This LawFlash examines the framework of the Choice of Court Agreements Act (Cap 39A, 2017 Rev Ed) and the first application brought under it by a foreign creditor to enforce a UK summary judgment in Singapore.
The Singapore High Court determined on 19 June the first application brought under the Choice of Court Agreements Act (Cap 39A, 2017 Rev Ed) (the CCAA) since its inception on 1 October 2016 (the Application).
In granting the Application, the Singapore High Court provided an analysis of the legal framework surrounding the CCAA and the factors which the court would consider in such applications.
The CCAA governs international civil or commercial disputes and implements the 2005 Hague Convention on Choice of Court Agreements (the Convention) to which Singapore is a signatory.
Under the Convention, signatory states (Signatory States) are required to (i) recognize and enforce judgments of these courts subject to certain exceptions.; and (ii) uphold exclusive choice of court agreements which designate the courts of contracting states (i.e., uphold exclusive jurisdiction clauses).
(i) Enforcement of Judgments
The CCAA provides that judgments obtained from the courts of Signatory States must be recognized and enforced as if they were judgments obtained from the Singapore courts. The Singapore courts are not permitted to review the merits of the judgment and are bound by findings of fact of the courts of Signatory States.
However, in circumstances where the judgment was obtained by fraud, procedural unfairness, or is manifestly incompatible with the public policy of Singapore, the Singapore courts may refuse recognition and enforcement.
(ii) Upholding the Exclusive Jurisdiction Clause
The CCAA provides that where contracting parties located in Signatory States have chosen a Singapore court under the exclusive choice of court agreement, the Singapore court has jurisdiction to determine the dispute and cannot decline to exercise jurisdiction on grounds of forum non conveniens.
If Singapore is not the chosen court under the exclusive choice of court agreement, the Singapore court must stay or dismiss proceedings in favour of the chosen foreign court of the Signatory State.
In Ermgassen & Co Ltd v Sixcap Financials Pte Ltd  SGHCR 8, the Singapore High Court considered an ex parte application filed by Ermgassen seeking the recognition and enforcement of a summary judgment awarded by the High Court of Justice of England and Wales, Queen’s Bench Division against Sixcap Financials, a Singapore registered company (the UK Summary Judgment).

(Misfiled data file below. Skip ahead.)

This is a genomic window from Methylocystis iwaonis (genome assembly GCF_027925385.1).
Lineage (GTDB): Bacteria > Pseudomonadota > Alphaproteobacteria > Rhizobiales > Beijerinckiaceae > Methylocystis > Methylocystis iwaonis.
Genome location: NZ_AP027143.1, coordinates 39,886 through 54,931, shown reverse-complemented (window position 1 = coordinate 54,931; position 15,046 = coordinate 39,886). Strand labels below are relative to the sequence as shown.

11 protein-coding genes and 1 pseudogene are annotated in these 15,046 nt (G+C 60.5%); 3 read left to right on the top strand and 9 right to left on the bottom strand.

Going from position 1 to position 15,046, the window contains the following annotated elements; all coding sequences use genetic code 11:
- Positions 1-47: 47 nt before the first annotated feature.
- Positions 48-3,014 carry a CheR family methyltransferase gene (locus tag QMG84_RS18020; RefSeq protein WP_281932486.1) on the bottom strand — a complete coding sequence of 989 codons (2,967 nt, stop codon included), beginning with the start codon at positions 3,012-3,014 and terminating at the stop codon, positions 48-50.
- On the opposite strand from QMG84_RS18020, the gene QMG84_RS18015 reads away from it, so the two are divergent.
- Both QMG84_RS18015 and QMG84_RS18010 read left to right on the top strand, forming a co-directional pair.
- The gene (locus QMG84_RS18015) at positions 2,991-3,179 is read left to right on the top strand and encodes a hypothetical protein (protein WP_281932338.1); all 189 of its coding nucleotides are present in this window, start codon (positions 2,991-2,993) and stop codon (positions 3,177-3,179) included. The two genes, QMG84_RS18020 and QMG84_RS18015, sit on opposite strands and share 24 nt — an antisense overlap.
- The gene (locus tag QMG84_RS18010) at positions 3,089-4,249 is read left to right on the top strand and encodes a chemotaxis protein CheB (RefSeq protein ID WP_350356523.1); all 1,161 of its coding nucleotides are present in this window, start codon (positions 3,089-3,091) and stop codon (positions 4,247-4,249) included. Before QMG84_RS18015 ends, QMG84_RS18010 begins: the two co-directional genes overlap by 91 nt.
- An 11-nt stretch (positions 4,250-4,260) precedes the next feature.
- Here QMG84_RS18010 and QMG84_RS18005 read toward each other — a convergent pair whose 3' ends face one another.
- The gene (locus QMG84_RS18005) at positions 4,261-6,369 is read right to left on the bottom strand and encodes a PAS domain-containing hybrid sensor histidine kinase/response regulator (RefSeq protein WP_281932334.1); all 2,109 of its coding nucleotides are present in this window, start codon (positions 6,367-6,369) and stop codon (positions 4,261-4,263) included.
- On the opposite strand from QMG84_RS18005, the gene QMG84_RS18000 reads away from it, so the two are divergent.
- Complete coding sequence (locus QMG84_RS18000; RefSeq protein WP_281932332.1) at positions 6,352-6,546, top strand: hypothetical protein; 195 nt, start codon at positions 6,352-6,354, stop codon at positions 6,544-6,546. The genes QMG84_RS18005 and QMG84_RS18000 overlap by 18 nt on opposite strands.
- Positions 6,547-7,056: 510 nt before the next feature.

First, the Court considered the applicability of the CCAA to the UK Summary Judgment. In determining that the UK Summary Judgment fell within the auspices of the CCAA, the Court held that
(i) the UK Summary Judgement was a judgment handed down by the High Court of Justice, Queen’s Bench Division;
(ii) UK is a Signatory State to the Convention;
(iii) the Application was for the recognition and enforcement of a foreign judgment and therefore, an “international case” as defined in the CCAA; and
(iv) there was an “exclusive choice of court agreement” applicable to the underlying dispute in which the UK Summary Judgment was obtained.
Second, in considering the Application, the Court considered the following documents exhibited in Ermgassen’s supporting affidavit:
(i) Ermgassen’s application seeking summary judgment in the UK;
(ii) the Order of the High Court of Justice, Queen’s Bench Division granting summary judgment in favour of Ermgassen (UK Order of Court);
(iii) the Order of the High Court of Justice, Queen’s Bench Division ordering the UK Summary Judgment to be certified for the purpose of enforcement out of jurisdiction in Singapore; and
(iv) a certificate for enforcement of the UK Summary Judgment in a foreign country signed and sealed by the High Court of Justice, Queen’s Bench Division.
In granting the Application, the Court held that
(i) the UK Order of Court was a judgment on a merits of the case and not a default judgment;
(ii) while Ermgassen failed to exhibit a “complete and certified copy of the foreign judgment” as required under Order 111 Rule 2(3)(a) of the Singapore Rules of Court, the UK Order of Court was sufficient to discharge the burden to corroborate its claim on the existence of the UK Summary Judgment; and
(iii) there were no grounds under Sections 14 or 15 of the CCAA on which the Court would refuse to recognize and/or enforce the UK Summary Judgment (e.g., fraud, procedural unfairness, or incompatibility with the public policy of Singapore, etc.)
The case of Ermgassen & Co Ltd v Sixcap Financials Pte Ltd provides welcome guidance on the procedure and factors considered by the Singapore courts in determining an application for the recognition and enforcement of a foreign judgment of a court of a Signatory State in Singapore.
In granting the Application, even though Ermgassen failed to support its Application with a “complete and certified copy” of the grounds of decision of the UK Summary Judgment, it appears that the Singapore courts are, within reason, willing to grant a wide berth on the evidential requirement by allowing the existence of the foreign judgment to be adduced using extrinsic evidence. This is of particular significance to foreign entities seeking to enforce court judgments obtained in Signatory States in Singapore in circumstances where the grounds of the decision of the foreign court are only issued orally or are not readily available.
If you have any questions or would like more information on the issues discussed in this LawFlash, please contact the author, Stephen Cheong, a director of Morgan Lewis Stamford LLC, a Singapore law corporation affiliated with Morgan Lewis & Bockius LLP.